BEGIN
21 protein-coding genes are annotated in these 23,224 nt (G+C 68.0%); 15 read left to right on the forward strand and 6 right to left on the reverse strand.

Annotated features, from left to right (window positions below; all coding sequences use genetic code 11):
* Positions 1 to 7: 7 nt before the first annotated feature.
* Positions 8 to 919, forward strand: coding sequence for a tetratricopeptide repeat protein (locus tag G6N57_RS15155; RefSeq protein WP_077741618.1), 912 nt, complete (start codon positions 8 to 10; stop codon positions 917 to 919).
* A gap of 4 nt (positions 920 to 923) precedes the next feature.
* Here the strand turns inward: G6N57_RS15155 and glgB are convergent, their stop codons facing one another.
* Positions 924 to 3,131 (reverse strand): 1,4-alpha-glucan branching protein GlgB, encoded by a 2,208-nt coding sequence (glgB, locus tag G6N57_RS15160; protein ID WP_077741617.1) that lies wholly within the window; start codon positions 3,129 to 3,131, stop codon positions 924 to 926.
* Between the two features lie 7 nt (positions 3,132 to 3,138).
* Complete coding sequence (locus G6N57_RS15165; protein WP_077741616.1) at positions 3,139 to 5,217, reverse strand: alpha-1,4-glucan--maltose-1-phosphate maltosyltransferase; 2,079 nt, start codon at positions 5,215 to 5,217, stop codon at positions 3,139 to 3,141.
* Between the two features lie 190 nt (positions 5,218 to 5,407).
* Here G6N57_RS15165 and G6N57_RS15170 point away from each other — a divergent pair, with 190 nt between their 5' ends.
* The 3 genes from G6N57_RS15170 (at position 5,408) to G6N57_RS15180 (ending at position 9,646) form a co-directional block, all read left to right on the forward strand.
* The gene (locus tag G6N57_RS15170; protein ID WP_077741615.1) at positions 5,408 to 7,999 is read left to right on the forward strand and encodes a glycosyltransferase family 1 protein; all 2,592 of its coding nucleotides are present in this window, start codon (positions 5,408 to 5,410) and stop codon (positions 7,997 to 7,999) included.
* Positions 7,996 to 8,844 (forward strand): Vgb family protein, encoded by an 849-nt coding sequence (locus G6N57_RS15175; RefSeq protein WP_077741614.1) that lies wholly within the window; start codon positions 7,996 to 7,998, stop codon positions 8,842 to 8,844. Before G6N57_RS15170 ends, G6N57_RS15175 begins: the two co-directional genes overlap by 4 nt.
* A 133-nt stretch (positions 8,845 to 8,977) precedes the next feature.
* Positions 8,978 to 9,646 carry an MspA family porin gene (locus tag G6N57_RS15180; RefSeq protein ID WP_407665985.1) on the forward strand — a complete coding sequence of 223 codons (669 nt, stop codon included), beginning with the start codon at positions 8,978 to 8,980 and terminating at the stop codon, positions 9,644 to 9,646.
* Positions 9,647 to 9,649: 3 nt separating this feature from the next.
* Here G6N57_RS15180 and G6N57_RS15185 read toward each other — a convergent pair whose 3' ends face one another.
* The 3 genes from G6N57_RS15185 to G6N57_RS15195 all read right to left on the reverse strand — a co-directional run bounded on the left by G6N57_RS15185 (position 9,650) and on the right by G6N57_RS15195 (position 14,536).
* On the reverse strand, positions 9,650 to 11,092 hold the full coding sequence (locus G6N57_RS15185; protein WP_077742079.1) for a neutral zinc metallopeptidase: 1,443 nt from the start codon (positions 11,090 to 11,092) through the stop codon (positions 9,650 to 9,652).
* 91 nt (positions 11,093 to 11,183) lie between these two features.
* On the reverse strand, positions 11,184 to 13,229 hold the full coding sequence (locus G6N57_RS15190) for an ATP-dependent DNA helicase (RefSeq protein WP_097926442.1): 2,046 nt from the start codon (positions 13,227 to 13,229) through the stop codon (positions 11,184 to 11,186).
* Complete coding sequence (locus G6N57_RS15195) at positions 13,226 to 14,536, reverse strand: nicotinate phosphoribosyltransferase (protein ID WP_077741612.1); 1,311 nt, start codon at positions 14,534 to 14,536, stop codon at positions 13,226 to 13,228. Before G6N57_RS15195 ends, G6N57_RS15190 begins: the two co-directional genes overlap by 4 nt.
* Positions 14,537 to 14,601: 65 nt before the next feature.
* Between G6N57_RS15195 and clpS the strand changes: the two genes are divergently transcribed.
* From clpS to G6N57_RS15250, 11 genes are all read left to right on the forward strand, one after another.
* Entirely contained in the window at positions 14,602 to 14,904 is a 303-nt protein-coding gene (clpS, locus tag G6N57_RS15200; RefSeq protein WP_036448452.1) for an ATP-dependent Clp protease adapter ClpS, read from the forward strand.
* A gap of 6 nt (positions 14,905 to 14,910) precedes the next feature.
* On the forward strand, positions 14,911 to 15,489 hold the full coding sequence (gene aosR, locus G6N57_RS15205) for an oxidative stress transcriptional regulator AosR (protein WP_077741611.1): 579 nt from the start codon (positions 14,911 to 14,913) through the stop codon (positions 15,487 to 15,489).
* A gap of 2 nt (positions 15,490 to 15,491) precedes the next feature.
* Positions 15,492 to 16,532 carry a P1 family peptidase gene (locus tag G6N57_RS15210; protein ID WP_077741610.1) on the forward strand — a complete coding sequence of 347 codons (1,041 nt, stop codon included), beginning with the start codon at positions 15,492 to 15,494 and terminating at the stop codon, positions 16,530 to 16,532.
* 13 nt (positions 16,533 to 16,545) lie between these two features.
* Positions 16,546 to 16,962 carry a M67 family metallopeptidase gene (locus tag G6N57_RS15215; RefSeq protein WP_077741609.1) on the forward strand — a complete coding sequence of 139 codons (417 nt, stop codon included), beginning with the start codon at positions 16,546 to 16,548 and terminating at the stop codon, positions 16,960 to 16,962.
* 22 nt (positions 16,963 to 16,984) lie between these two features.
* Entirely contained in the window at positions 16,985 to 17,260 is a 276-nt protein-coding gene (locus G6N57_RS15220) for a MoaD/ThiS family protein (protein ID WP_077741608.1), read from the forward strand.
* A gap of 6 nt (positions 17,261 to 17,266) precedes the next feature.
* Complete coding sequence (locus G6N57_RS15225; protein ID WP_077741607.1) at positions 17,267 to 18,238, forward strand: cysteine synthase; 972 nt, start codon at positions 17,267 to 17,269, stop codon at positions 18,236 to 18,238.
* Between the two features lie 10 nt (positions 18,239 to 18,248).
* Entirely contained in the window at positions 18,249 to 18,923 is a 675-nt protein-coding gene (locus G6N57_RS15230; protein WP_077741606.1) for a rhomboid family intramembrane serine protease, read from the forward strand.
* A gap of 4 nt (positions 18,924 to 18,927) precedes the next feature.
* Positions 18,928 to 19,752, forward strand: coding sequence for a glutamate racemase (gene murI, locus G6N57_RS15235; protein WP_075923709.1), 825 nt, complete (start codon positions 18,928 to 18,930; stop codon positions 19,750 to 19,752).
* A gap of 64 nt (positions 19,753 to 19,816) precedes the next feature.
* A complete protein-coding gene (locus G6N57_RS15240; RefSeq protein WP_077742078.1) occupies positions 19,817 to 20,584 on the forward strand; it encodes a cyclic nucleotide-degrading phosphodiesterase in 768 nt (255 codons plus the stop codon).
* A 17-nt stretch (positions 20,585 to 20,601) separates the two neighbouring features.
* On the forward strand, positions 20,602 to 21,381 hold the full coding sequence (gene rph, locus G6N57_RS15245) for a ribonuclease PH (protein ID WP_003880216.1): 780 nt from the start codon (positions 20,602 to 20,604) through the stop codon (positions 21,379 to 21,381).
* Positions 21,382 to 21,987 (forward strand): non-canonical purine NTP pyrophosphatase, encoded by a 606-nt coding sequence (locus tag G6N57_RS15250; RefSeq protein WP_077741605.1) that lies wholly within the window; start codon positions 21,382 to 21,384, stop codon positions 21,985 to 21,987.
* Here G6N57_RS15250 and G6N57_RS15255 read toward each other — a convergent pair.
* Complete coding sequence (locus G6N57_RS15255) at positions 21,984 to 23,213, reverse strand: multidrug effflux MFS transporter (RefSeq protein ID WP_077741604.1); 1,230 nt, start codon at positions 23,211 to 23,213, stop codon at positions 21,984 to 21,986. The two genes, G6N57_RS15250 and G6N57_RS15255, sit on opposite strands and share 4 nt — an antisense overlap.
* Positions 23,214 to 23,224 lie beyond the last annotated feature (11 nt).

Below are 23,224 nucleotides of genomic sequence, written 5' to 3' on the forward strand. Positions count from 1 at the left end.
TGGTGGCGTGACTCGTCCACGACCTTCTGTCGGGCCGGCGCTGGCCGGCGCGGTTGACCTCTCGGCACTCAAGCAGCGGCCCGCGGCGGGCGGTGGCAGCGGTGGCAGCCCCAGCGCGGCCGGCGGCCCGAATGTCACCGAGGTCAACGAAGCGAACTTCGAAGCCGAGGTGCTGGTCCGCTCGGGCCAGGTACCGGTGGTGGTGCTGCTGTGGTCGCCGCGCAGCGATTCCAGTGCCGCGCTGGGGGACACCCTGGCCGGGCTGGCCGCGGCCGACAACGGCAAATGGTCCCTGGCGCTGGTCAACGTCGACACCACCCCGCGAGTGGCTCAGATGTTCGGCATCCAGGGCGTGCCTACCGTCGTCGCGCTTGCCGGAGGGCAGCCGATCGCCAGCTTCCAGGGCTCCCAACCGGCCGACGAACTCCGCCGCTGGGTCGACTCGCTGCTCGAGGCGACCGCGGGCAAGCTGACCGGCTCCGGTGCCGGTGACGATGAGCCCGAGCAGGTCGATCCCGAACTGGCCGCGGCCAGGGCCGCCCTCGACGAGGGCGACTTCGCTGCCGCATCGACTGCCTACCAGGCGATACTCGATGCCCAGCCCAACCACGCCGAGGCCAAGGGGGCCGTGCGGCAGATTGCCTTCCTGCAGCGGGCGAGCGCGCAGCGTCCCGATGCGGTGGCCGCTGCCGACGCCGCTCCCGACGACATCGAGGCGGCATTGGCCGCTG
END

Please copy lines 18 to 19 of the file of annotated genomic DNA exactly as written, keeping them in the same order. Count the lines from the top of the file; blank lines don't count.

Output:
* Here G6N57_RS15180 and G6N57_RS15185 read toward each other — a convergent pair whose 3' ends face one another.
* The 3 genes from G6N57_RS15185 to G6N57_RS15195 all read right to left on the reverse strand — a co-directional run bounded on the left by G6N57_RS15185 (position 9,650) and on the right by G6N57_RS15195 (position 14,536).